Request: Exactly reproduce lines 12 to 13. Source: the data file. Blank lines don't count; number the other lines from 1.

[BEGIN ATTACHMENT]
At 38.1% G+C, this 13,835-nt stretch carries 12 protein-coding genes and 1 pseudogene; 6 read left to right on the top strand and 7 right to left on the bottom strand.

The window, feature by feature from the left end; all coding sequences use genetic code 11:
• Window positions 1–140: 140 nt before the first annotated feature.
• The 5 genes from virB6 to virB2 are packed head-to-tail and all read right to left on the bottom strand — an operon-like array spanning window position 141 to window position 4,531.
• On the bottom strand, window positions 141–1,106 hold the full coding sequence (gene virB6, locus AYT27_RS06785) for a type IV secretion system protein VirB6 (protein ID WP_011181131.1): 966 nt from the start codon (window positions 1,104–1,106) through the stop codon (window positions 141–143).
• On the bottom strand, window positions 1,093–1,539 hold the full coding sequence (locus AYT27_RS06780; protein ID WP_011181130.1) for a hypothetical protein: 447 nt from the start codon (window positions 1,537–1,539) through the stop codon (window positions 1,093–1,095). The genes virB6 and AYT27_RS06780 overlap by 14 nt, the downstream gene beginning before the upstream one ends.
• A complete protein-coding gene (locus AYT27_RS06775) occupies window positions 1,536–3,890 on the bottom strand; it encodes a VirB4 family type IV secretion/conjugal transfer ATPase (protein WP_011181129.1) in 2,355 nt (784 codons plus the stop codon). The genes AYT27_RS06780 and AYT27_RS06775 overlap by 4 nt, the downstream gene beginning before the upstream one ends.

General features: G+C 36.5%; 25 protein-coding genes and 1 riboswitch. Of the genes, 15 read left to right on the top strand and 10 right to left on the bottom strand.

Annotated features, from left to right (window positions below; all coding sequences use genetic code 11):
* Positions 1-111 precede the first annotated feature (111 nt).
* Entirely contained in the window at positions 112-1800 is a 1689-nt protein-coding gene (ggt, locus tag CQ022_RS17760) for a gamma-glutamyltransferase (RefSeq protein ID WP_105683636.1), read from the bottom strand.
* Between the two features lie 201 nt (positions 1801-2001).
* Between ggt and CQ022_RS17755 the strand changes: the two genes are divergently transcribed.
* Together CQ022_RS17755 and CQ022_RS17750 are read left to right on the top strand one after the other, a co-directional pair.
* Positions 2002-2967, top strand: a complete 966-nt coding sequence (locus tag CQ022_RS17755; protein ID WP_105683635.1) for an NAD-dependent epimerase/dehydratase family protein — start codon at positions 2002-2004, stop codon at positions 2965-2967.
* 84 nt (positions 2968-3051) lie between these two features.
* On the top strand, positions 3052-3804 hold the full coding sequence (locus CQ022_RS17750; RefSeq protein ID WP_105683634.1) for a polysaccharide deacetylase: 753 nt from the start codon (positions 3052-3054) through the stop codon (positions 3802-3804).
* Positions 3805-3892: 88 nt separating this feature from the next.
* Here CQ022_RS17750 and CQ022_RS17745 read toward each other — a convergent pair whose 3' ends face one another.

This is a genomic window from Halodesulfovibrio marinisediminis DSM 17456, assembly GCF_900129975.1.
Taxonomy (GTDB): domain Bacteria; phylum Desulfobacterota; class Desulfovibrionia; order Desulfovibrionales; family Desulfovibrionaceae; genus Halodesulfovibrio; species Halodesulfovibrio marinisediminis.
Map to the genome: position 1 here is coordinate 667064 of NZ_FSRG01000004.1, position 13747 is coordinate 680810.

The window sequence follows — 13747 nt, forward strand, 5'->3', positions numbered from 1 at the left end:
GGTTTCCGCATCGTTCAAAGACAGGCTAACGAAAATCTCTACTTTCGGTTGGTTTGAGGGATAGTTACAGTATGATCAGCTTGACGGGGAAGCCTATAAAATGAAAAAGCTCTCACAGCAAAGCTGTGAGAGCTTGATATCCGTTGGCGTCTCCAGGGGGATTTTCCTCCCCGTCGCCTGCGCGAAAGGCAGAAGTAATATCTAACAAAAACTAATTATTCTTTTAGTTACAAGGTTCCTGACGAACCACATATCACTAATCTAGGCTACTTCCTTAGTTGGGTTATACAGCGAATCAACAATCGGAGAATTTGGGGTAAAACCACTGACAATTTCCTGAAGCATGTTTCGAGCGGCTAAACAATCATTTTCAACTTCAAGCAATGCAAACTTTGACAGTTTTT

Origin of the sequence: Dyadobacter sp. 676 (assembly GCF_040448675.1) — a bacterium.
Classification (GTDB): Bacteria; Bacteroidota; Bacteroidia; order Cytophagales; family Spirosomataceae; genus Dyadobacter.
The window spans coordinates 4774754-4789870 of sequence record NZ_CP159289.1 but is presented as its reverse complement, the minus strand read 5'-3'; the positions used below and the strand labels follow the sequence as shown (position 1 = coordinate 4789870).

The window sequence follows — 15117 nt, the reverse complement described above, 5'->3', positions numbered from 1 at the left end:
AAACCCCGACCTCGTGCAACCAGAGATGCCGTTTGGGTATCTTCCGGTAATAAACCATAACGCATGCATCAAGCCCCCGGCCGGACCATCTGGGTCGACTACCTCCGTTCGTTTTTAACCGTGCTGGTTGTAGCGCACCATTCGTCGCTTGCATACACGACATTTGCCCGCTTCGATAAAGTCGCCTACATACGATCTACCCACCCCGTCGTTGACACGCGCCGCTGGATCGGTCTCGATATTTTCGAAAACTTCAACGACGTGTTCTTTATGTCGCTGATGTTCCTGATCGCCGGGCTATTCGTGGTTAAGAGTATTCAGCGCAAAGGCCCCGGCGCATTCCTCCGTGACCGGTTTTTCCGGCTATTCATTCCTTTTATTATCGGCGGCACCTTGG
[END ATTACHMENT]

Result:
* Between the two features lie 201 nt (positions 1801-2001).
* Between ggt and CQ022_RS17755 the strand changes: the two genes are divergently transcribed.